Determination of Genetic Diversity Using 15 Simple Sequence Repeats Markers in Long Term Selected Japanese Quail Lines


KARABAĞ K., BALCIOĞLU M. S., Karli T., ALKAN S.

ASIAN-AUSTRALASIAN JOURNAL OF ANIMAL SCIENCES, vol.29, no.12, pp.1696-1701, 2016 (SCI-Expanded) identifier identifier identifier

  • Publication Type: Article / Article
  • Volume: 29 Issue: 12
  • Publication Date: 2016
  • Doi Number: 10.5713/ajas.15.0940
  • Journal Name: ASIAN-AUSTRALASIAN JOURNAL OF ANIMAL SCIENCES
  • Journal Indexes: Science Citation Index Expanded (SCI-EXPANDED), Scopus
  • Page Numbers: pp.1696-1701
  • Keywords: Simple Sequence Repeats, Selection, Breeding, Genetic Diversity, Quail, COST-EFFECTIVE DEVELOPMENT, MICROSATELLITE MARKERS, COTURNIX-JAPONICA, POPULATION, CHICKEN, LOCI, PROGRAM
  • Akdeniz University Affiliated: Yes

Abstract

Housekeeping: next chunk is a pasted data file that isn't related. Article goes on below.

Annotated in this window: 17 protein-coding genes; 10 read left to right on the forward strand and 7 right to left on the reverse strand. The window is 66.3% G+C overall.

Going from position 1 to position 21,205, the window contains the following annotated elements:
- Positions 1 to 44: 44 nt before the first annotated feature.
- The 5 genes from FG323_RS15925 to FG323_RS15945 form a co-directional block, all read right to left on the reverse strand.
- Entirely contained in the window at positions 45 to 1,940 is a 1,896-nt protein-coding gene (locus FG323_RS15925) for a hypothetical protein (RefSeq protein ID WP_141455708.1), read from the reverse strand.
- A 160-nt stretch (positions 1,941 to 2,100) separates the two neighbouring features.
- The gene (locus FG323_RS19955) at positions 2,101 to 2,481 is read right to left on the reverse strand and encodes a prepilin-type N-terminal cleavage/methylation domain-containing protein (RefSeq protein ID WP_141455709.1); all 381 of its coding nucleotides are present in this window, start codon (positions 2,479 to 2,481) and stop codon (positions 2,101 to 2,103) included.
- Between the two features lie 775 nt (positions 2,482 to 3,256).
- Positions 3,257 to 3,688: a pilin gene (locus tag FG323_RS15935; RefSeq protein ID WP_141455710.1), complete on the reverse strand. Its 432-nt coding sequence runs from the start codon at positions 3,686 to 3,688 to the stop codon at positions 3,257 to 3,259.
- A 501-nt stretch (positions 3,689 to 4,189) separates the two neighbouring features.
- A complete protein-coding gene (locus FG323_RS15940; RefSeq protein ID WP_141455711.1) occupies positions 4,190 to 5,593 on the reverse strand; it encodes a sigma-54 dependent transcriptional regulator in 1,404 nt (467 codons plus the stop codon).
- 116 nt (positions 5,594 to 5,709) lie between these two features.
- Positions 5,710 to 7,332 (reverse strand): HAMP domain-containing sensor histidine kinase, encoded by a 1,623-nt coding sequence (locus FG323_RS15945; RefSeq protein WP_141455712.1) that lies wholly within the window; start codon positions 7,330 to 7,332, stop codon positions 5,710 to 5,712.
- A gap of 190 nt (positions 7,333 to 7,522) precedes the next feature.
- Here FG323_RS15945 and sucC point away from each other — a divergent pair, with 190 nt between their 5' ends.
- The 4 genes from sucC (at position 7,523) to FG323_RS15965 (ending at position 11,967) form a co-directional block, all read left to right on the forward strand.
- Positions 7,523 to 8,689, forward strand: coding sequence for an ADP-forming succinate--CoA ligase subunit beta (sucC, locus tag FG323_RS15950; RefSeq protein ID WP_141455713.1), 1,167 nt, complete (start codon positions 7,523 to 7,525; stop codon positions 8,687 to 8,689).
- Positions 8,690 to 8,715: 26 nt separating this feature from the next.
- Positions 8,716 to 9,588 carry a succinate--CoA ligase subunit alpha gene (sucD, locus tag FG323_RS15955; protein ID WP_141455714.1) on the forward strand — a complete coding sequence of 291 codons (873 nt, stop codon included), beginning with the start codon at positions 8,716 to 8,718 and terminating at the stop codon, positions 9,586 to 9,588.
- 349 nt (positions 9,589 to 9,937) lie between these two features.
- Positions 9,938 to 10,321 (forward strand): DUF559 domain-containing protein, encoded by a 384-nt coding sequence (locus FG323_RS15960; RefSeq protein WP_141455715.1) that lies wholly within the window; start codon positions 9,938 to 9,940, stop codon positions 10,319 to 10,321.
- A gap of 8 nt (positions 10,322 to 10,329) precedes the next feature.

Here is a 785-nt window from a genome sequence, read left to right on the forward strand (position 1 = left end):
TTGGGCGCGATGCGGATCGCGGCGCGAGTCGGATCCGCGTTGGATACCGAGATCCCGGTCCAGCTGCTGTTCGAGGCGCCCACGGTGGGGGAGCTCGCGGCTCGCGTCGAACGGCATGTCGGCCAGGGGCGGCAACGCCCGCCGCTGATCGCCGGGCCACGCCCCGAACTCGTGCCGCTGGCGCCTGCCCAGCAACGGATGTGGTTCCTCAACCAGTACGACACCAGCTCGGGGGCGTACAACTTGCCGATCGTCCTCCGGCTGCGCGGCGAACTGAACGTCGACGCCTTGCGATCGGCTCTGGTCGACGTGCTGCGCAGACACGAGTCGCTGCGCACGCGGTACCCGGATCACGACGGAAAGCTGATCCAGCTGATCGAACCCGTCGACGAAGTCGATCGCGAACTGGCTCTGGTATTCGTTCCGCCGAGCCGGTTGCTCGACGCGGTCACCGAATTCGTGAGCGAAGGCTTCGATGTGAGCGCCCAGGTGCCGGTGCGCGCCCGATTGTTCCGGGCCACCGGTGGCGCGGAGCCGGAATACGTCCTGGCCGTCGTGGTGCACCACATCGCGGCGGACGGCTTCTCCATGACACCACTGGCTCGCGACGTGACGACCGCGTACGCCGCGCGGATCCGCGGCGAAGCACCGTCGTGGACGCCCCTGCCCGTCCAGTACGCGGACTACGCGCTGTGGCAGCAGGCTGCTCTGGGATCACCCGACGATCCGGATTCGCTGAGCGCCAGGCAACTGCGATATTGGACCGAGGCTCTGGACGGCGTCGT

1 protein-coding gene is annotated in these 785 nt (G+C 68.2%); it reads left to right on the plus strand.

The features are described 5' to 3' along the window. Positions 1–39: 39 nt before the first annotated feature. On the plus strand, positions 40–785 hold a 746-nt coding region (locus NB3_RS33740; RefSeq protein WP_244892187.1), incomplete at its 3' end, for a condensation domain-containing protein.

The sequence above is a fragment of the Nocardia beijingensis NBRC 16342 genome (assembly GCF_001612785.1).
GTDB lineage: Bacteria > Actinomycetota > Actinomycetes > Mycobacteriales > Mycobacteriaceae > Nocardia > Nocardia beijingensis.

Japanese quail is still used as a model for poultry research because of their usefulness as laying, meat, and laboratory animals. Microsatellite markers are the most widely used molecular markers, due to their relative ease of scoring and high levels of polymorphism. The objective of the research was to determine genetic diversity and population genetic structures of selected Japanese quail lines (high body weight 1 [HBW1], HBW2, low body weight [LBW], and layer [L]) throughout 15th generations and an unselected control (C). A total of 69 individuals from five quail lines were genotyped by fifteen microsatellite markers. When analyzed profiles of the markers the observed (He) and expected (He) heterozygosity ranged from 0.04 (GUJ0027) to 0.64 (GUJO087) and 0.21 (GUJ0027) to 0.84 (GUJO037), respectively. Also, He and He were separated from 0.30 (L and LBW) to 0.33 (C and HBW2) and from 0.52 (HBW2) to 0.58 (L and LBW), respectively. The mean polymorphic information content (PIC) ranged from 0.46 (HBW2) to 0.52 (L). Approximately half of the markers were informative (PIC>0.50). Genetic distances were calculated from 0.09 (HBW1 and HBW2) to 0.33 (C and L). Phylogenetic dendrogram showed that the quail lines were clearly defined by the microsatellite markers used here. Bayesian model-based clustering supported the results from the phylogenetic tree. These results reflect that the set of studied markers can be used effectively to capture the magnitude of genetic variability in selected Japanese quail lines. Also, to identify markers and alleles which are specific to the divergence lines, further generations of selection are required.